The atrium of Latitude, with its grand staircase and its glorious full sky-view ceiling, connects the East and West buildings into one seamless entity while simultaneously connecting the building’s Great Lawn in front with its urban park out back.
“It’s the ‘Wow,’” said Sam Morreale, the founder and managing partner of Vision Real Estate Partners and the developer of the you-have-to-see-it-to-believe-it office park in Parsippany.
But it may not even be the coolest part of the building.
That would be what the atrium connects: a bottom-floor, more-than-half-mile-long series of amenities, including a variety of food, entertainment and exercises options — indoor pickleball, anyone? — all tied together by open-sided huddle rooms representing locations from East to West.
From elevator doors that look like subway doors (New York) to a ski lodge (Denver) to a movie-theater setup, complete with popcorn (Los Angeles), the thematic effort can’t be missed. It’s by design, Morreale said.
But it’s the functionality of it all that takes it from novelty to necessity.
There are touchdown rooms where employees can meet internally or bring in clients — each is Wi-Fi enabled with large screens that can be easily accessed. They can be work or social spaces, Morreale noted.
There are two cafeteria options and a juice bar.
And there is gym space — which includes an indoor track, turf for a personal training session, a Peloton room and golf simulator — that can be used before and after work, or during the workday, as needed, Morreale said.
Latitude, which was created before the pandemic, appears prescient in that it has the type of amenities that conceivably will draw workers back to the office post-pandemic.
It certainly is drawing tenants. So far, nearly 600,000 square feet of the 700,000 square feet of office space has been leased or is in final negotiations. Morreale, who began assembling the property in 2018, is cautiously optimistic the rest will be leased soon, as companies look to lock down their space for 2023.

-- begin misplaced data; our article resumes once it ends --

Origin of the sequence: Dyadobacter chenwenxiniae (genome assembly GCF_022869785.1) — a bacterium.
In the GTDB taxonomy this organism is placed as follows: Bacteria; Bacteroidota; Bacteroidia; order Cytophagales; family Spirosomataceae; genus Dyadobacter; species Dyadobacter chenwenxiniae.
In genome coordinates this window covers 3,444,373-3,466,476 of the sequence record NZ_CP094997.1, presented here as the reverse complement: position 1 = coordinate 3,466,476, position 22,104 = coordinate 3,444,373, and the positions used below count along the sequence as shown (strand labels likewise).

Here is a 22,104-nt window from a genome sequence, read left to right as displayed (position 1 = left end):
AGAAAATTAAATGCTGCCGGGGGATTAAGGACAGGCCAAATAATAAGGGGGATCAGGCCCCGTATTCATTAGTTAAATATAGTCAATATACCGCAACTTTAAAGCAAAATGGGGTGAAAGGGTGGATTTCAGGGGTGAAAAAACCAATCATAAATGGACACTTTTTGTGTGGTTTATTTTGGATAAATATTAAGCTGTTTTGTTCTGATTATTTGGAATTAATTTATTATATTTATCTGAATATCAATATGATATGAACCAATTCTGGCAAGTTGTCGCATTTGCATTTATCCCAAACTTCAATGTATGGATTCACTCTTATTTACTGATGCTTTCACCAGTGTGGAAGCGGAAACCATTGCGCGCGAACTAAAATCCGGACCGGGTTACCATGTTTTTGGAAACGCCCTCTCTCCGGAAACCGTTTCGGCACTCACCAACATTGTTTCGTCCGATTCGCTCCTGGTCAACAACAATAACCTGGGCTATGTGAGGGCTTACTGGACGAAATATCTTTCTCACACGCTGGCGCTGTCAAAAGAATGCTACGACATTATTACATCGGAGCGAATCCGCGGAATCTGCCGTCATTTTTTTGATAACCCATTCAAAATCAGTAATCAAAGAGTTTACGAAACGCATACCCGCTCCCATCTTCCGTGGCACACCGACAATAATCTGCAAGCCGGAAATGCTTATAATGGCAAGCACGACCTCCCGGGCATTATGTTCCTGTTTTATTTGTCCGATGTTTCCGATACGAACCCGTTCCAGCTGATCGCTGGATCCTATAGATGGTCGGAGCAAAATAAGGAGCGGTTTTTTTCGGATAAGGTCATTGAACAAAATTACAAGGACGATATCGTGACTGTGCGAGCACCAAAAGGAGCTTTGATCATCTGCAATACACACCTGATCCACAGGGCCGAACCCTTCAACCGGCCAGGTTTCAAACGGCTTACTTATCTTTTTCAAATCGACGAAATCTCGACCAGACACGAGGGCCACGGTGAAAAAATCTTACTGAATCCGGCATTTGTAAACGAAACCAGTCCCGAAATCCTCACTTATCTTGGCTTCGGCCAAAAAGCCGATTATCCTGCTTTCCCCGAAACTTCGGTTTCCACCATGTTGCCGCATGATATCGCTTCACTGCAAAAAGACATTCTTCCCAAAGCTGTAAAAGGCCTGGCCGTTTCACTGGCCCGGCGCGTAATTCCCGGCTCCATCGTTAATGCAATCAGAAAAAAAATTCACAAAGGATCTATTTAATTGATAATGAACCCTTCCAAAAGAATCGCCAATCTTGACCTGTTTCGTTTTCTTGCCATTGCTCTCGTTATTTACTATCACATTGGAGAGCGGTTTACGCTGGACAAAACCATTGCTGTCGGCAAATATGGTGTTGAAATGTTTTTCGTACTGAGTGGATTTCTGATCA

Regardless, he’s confident that Latitude — with its overwhelming number of unique Class A amenities — has what it takes to be a workplace of the future.
“We want to have great experiential space, we want to give great customer service and we want an environment that is clean and healthy, especially in today’s world,” he said. “That was our mantra before COVID, but people are really reacting to it now.”
Morreale recently spoke with ROI-NJ about the 35-acre property and the state of office real estate. Here’s a look at more of the conversation, edited for space, flow and clarity.
ROI-NJ: Let’s start pre-pandemic. You acquired both of the main buildings of what was known then as the Morris Corporate Center IV East and West in early 2018. They weren’t even half-leased at the time. Talk about your vision.
Sam Morreale: There was partial occupancy on the East side while the West side was 100% vacant. The plan was to acquire both properties — they were not sold at the same time — and then really elevate the campus, create something special — really amenitize the asset much differently than it had been or like anyone had ever done before.
We started by literally putting it together as one big asset. The atrium creates a little bit of a Broad and Main Street-type intersection that traverses both east and west. The atrium is a place where you can direct guests — and then go east or west for a meeting or a food opportunity. Or you can stay there.
And the atrium itself can serve as a town hall environment. You can put a speaker at the bottom and can speak up to everybody on the stairs, because the stairs have padded seat areas off to the sides. If you have an event, you can speak to people and then have a meet-and-greet with hors d’oeuvres and cocktails.
ROI: Talk more about the amenities, especially the exercise opportunities.
SM: This isn’t just having some empty space in the basement of a building and putting in a couple of treadmills. We have the Astroturf, we have the running track, we have the area for private classes if someone wanted to have a trainer come in there, we have a whole Peloton room with multimedia, we have a golf simulator.